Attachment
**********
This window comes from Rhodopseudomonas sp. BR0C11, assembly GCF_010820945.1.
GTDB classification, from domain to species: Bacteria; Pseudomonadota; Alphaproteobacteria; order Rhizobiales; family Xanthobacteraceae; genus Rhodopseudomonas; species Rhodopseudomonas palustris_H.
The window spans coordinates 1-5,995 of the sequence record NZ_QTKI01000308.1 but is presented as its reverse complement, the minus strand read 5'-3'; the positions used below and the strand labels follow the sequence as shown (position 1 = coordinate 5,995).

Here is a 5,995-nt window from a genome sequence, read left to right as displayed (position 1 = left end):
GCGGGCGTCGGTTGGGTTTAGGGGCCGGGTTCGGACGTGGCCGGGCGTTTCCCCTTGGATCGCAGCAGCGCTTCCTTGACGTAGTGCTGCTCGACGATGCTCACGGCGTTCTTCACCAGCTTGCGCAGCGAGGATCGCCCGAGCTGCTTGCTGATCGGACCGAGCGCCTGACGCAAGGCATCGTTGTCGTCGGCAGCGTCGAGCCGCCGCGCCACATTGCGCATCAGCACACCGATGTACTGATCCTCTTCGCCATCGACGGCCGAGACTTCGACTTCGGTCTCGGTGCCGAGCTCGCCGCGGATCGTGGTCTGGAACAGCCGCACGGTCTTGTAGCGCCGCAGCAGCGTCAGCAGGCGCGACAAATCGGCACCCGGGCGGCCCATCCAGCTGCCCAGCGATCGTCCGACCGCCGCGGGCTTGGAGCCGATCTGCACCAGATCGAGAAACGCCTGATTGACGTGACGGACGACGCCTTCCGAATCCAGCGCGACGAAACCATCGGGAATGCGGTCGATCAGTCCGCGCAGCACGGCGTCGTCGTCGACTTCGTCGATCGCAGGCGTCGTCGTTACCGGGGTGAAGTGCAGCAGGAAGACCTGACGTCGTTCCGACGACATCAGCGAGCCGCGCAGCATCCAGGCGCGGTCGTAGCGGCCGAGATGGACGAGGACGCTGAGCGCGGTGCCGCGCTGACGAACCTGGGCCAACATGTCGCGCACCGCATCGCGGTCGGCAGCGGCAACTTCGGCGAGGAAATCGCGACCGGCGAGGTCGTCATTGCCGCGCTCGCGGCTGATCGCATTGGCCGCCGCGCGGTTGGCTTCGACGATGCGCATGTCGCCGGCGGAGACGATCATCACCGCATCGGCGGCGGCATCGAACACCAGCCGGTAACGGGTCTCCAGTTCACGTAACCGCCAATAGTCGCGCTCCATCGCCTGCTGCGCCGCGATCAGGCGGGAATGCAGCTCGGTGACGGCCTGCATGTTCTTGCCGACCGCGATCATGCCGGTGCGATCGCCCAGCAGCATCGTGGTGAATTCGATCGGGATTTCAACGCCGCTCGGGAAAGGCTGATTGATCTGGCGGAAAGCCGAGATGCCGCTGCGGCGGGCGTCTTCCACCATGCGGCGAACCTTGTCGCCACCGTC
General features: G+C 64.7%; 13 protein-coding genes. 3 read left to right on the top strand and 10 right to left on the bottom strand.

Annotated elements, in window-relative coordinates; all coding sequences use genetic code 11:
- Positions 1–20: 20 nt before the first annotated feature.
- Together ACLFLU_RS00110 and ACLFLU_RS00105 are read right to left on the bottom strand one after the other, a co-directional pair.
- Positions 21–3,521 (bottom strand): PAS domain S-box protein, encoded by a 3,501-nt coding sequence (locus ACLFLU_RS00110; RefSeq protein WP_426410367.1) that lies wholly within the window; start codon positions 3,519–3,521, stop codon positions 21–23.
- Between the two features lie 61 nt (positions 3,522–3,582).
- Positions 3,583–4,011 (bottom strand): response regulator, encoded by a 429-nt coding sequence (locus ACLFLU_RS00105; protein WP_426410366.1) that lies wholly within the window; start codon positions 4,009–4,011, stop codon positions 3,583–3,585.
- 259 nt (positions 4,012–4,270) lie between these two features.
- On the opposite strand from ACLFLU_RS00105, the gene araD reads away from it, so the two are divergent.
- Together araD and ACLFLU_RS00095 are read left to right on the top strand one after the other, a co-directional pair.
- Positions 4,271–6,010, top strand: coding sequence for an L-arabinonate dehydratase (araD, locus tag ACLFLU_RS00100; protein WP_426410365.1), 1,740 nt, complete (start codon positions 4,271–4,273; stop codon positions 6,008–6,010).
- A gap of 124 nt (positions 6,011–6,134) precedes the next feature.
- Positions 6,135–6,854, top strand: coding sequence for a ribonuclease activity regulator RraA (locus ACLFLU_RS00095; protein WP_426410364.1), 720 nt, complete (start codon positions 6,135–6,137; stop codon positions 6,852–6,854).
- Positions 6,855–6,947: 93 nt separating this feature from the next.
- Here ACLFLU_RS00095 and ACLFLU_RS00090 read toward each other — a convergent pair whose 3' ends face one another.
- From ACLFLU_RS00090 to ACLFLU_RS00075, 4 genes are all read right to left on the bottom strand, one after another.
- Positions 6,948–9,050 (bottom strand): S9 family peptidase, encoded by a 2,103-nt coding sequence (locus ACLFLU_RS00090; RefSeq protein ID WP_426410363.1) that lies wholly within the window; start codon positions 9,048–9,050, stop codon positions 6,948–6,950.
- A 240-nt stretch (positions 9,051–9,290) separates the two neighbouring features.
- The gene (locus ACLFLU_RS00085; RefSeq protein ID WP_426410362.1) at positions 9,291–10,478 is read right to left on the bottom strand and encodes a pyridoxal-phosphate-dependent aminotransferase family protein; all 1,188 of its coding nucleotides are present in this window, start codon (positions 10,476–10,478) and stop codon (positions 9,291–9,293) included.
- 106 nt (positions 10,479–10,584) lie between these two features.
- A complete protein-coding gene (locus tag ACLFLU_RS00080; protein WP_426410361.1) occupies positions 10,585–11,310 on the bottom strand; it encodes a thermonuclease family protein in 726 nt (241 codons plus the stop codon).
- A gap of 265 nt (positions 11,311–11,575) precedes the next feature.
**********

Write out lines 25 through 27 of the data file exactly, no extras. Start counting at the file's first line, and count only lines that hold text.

- 106 nt (positions 10,479–10,584) lie between these two features.
- A complete protein-coding gene (locus tag ACLFLU_RS00080; protein WP_426410361.1) occupies positions 10,585–11,310 on the bottom strand; it encodes a thermonuclease family protein in 726 nt (241 codons plus the stop codon).
- A gap of 265 nt (positions 11,311–11,575) precedes the next feature.